Nepal, R. and Jamasb, T. and Tisdell, C.A. (2014) 'Market-related reforms and increased energy efficiency in transition countries : empirical evidence.', Applied economics., 46 (33). pp. 4125-4136.
Energy efficiency improvement is a desirable response to growing climate change and security of energy supply concerns. This article studies the impacts of a varied set of macro-level market-oriented reforms as well as structural change on economy-wide measure of energy efficiency across a group of the transition countries. These countries experienced a rapid marketization process, which, since the early 1990s, transformed their economies from central planning towards market-driven models. We use a bias-corrected fixed-effect analysis technique to estimate this effect for the period 1990 to 2010. The results suggest that reforms aimed at market liberalization, financial sector and most infrastructure industries drove energy efficiency improvements. We find significant differences in improvements in energy efficiency between transitional Central European and Baltic States, South East Europe ones and the Commonwealth of Independent States. The reasons for these differences are also discussed.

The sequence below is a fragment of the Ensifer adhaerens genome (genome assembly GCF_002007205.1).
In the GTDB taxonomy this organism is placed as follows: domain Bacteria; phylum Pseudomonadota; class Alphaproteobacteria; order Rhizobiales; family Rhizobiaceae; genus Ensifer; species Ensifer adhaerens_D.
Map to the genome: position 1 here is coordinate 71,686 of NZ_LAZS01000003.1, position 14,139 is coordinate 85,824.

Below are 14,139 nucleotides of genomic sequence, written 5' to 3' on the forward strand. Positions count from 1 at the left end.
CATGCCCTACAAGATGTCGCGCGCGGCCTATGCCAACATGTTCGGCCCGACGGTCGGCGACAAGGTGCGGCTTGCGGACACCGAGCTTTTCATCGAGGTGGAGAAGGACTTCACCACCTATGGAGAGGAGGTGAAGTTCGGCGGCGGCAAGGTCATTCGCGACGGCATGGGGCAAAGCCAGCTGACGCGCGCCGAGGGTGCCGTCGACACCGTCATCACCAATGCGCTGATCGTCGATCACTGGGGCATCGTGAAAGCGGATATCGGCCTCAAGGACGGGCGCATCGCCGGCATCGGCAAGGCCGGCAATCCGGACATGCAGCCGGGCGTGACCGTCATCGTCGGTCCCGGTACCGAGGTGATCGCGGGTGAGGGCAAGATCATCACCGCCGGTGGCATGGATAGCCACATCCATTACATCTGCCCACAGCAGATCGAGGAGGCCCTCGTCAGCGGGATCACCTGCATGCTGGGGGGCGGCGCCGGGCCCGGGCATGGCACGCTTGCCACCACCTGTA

|Keywords:||Market reforms, Energy efficiency, Transition countries, Institutions.|
|Full text:||(AM) Accepted Manuscript|
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|Publisher Web site:||http://dx.doi.org/10.1080/00036846.2014.952894|
|Publisher statement:||This is an Accepted Manuscript of an article published by Taylor & Francis Group in Applied Economics on 26/08/2014, available online at: http://www.tandfonline.com/10.1080/00036846.2014.952894.|
|Date accepted:||No date available|
|Date deposited:||29 August 2014|
|Date of first online publication:||August 2014|
|Date first made open access:||26 February 2016|
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